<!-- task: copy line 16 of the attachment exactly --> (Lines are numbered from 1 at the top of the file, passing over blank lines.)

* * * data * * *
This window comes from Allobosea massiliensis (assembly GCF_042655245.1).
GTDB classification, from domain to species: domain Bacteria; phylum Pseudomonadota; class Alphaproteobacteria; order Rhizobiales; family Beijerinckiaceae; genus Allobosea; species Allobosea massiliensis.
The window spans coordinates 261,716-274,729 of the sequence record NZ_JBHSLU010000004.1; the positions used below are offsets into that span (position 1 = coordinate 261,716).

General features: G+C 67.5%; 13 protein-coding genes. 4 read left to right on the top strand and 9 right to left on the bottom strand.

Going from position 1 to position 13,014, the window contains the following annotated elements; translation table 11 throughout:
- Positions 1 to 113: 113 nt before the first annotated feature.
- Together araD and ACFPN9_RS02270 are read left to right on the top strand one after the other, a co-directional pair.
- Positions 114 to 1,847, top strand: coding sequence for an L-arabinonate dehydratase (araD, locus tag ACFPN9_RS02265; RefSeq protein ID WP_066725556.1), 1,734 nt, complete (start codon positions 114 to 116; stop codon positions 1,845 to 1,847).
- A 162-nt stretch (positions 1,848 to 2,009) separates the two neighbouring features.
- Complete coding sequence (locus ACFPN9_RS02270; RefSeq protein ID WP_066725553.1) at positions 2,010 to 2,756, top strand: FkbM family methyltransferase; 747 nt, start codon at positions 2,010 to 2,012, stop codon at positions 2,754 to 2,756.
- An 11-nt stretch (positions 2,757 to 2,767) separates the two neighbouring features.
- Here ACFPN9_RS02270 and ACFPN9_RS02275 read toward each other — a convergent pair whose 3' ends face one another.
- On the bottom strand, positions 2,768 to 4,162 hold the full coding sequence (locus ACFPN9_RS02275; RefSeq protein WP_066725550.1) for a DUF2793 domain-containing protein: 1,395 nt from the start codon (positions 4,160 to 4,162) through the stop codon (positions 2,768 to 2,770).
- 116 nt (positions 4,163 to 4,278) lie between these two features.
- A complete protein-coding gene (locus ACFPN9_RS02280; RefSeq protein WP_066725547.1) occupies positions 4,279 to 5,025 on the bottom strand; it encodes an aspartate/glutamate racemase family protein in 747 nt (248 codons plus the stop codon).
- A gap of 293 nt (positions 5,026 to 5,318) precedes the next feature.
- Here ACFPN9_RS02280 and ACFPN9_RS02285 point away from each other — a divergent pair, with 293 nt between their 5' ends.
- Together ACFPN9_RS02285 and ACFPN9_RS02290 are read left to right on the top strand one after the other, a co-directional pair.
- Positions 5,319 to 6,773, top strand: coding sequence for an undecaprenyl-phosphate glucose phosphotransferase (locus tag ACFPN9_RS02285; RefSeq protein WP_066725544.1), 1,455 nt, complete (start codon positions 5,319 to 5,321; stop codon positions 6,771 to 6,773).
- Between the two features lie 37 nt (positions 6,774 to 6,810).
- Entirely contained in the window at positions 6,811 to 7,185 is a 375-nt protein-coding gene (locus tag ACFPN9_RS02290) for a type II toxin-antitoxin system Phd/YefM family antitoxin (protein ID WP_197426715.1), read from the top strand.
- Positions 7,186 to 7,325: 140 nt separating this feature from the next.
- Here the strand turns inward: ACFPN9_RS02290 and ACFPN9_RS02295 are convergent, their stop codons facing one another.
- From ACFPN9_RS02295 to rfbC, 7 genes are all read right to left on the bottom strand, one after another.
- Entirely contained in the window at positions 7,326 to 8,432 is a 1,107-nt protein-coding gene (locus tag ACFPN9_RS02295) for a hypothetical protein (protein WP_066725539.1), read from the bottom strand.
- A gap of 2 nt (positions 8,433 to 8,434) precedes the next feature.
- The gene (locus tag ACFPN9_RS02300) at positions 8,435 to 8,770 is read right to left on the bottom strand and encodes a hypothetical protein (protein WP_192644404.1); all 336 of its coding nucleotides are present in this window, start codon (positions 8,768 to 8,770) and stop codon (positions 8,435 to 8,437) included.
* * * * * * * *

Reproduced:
- A gap of 293 nt (positions 5,026 to 5,318) precedes the next feature.